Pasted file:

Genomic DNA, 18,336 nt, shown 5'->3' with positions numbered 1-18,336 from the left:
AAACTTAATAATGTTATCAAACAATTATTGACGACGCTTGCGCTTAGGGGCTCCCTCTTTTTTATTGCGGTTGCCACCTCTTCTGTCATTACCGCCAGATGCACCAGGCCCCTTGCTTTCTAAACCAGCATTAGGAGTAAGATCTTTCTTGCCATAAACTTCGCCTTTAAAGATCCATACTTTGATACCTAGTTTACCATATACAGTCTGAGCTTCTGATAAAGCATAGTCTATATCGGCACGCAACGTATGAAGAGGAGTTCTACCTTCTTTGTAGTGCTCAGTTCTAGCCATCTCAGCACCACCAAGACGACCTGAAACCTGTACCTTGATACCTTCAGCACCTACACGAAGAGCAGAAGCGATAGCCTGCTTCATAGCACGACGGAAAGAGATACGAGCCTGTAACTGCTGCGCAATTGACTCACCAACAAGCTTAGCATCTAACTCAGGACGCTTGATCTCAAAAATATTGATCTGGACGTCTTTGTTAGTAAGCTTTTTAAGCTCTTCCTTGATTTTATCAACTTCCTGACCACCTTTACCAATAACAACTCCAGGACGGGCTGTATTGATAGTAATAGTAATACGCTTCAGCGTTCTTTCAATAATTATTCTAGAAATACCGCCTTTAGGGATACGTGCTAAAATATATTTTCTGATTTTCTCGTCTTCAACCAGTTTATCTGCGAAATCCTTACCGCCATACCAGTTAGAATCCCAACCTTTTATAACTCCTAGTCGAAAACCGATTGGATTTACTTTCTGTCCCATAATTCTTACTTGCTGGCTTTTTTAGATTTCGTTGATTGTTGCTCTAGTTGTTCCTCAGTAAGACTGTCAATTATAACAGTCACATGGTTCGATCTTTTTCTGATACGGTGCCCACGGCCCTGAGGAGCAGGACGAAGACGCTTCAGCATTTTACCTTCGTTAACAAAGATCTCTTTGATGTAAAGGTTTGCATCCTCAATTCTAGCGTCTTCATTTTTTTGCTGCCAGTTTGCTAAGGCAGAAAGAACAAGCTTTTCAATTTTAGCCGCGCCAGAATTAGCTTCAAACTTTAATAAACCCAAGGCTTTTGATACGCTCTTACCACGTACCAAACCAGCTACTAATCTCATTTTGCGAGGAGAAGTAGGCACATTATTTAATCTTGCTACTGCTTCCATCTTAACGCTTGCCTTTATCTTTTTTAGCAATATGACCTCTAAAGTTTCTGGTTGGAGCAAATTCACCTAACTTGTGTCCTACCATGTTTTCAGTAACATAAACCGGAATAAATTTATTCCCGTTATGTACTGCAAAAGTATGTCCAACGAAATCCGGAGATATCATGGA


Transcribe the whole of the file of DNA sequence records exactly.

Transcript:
Genomic DNA, 18,336 nt, shown 5'->3' with positions numbered 1-18,336 from the left:
AAACTTAATAATGTTATCAAACAATTATTGACGACGCTTGCGCTTAGGGGCTCCCTCTTTTTTATTGCGGTTGCCACCTCTTCTGTCATTACCGCCAGATGCACCAGGCCCCTTGCTTTCTAAACCAGCATTAGGAGTAAGATCTTTCTTGCCATAAACTTCGCCTTTAAAGATCCATACTTTGATACCTAGTTTACCATATACAGTCTGAGCTTCTGATAAAGCATAGTCTATATCGGCACGCAACGTATGAAGAGGAGTTCTACCTTCTTTGTAGTGCTCAGTTCTAGCCATCTCAGCACCACCAAGACGACCTGAAACCTGTACCTTGATACCTTCAGCACCTACACGAAGAGCAGAAGCGATAGCCTGCTTCATAGCACGACGGAAAGAGATACGAGCCTGTAACTGCTGCGCAATTGACTCACCAACAAGCTTAGCATCTAACTCAGGACGCTTGATCTCAAAAATATTGATCTGGACGTCTTTGTTAGTAAGCTTTTTAAGCTCTTCCTTGATTTTATCAACTTCCTGACCACCTTTACCAATAACAACTCCAGGACGGGCTGTATTGATAGTAATAGTAATACGCTTCAGCGTTCTTTCAATAATTATTCTAGAAATACCGCCTTTAGGGATACGTGCTAAAATATATTTTCTGATTTTCTCGTCTTCAACCAGTTTATCTGCGAAATCCTTACCGCCATACCAGTTAGAATCCCAACCTTTTATAACTCCTAGTCGAAAACCGATTGGATTTACTTTCTGTCCCATAATTCTTACTTGCTGGCTTTTTTAGATTTCGTTGATTGTTGCTCTAGTTGTTCCTCAGTAAGACTGTCAATTATAACAGTCACATGGTTCGATCTTTTTCTGATACGGTGCCCACGGCCCTGAGGAGCAGGACGAAGACGCTTCAGCATTTTACCTTCGTTAACAAAGATCTCTTTGATGTAAAGGTTTGCATCCTCAATTCTAGCGTCTTCATTTTTTTGCTGCCAGTTTGCTAAGGCAGAAAGAACAAGCTTTTCAATTTTAGCCGCGCCAGAATTAGCTTCAAACTTTAATAAACCCAAGGCTTTTGATACGCTCTTACCACGTACCAAACCAGCTACTAATCTCATTTTGCGAGGAGAAGTAGGCACATTATTTAATCTTGCTACTGCTTCCATCTTAACGCTTGCCTTTATCTTTTTTAGCAATATGACCTCTAAAGTTTCTGGTTGGAGCAAATTCACCTAACTTGTGTCCTACCATGTTTTCAGTAACATAAACCGGAATAAATTTATTCCCGTTATGTACTGCAAAAGTATGTCCAACGAAATCCGGAGATATCATGGA